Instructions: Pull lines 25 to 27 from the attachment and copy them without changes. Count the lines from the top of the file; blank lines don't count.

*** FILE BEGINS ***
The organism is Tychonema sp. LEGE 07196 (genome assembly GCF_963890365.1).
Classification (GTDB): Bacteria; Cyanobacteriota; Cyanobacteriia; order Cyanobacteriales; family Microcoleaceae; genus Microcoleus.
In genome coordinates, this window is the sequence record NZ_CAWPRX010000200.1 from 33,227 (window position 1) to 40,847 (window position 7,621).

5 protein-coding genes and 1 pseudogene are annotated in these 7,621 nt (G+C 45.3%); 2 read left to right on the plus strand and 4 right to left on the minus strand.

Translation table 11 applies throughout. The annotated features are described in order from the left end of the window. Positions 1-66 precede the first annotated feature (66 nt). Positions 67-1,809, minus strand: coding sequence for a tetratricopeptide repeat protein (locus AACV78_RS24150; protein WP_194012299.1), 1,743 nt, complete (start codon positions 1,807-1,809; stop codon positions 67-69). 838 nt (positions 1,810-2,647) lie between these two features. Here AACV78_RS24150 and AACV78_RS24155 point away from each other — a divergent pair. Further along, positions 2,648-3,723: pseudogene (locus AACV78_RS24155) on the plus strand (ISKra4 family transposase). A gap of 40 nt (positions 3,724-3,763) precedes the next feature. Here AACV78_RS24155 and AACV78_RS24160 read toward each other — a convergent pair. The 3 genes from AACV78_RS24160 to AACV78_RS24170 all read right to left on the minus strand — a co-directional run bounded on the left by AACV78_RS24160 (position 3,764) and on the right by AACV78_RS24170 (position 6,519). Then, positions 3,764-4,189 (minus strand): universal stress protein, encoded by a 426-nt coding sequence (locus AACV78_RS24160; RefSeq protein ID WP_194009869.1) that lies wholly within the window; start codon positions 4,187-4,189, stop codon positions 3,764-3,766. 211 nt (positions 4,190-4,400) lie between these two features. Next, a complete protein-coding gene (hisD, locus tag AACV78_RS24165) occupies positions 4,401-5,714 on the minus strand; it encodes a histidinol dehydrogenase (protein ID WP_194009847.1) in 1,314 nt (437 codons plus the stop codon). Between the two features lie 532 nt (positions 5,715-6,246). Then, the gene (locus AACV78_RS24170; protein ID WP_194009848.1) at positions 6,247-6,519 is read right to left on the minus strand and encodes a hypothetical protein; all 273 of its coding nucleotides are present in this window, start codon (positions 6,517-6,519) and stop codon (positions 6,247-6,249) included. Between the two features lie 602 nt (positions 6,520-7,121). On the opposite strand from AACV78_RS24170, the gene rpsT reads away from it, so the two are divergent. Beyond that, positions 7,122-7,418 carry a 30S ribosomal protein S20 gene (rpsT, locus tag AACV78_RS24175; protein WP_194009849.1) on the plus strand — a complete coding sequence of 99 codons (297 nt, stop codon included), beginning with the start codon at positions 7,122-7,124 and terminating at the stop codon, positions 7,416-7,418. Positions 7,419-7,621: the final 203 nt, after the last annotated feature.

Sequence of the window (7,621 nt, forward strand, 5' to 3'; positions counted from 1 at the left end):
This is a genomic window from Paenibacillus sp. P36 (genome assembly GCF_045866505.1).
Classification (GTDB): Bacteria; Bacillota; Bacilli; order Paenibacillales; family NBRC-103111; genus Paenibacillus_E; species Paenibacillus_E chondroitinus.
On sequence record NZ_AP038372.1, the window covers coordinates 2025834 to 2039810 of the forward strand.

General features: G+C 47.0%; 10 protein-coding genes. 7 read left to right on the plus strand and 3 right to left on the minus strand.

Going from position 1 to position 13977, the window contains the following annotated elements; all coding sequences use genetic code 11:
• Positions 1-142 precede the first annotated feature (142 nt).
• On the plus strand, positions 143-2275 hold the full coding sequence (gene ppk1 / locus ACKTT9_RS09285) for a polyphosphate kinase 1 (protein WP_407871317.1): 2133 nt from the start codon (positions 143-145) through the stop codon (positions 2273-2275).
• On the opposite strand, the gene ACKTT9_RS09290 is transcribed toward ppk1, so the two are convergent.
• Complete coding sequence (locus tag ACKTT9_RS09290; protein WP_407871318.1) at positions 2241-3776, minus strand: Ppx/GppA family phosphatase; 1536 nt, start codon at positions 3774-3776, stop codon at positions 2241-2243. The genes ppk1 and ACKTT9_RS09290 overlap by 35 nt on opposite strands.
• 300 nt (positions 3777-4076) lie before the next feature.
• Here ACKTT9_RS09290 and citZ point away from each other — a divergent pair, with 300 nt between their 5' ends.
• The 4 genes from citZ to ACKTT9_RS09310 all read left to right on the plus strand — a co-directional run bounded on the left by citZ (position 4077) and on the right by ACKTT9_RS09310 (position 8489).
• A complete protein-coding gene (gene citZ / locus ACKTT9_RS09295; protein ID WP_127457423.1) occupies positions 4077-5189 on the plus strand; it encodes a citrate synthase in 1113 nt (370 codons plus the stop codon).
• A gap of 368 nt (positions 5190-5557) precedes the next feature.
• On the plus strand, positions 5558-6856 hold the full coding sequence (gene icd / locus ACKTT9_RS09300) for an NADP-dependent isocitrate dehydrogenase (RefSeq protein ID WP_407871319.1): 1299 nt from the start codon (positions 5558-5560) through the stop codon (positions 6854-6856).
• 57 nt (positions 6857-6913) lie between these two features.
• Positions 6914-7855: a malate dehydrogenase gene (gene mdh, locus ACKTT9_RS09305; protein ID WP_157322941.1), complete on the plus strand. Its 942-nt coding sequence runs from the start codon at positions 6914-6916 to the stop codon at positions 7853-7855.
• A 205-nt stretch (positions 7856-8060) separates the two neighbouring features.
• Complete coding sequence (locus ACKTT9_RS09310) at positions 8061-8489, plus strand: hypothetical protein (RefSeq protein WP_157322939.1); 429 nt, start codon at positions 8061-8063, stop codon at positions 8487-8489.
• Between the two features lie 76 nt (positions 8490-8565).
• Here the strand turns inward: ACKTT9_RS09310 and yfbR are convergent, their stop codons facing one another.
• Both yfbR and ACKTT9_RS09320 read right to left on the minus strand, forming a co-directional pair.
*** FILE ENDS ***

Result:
• Complete coding sequence (locus ACKTT9_RS09310) at positions 8061-8489, plus strand: hypothetical protein (RefSeq protein WP_157322939.1); 429 nt, start codon at positions 8061-8063, stop codon at positions 8487-8489.
• Between the two features lie 76 nt (positions 8490-8565).
• Here the strand turns inward: ACKTT9_RS09310 and yfbR are convergent, their stop codons facing one another.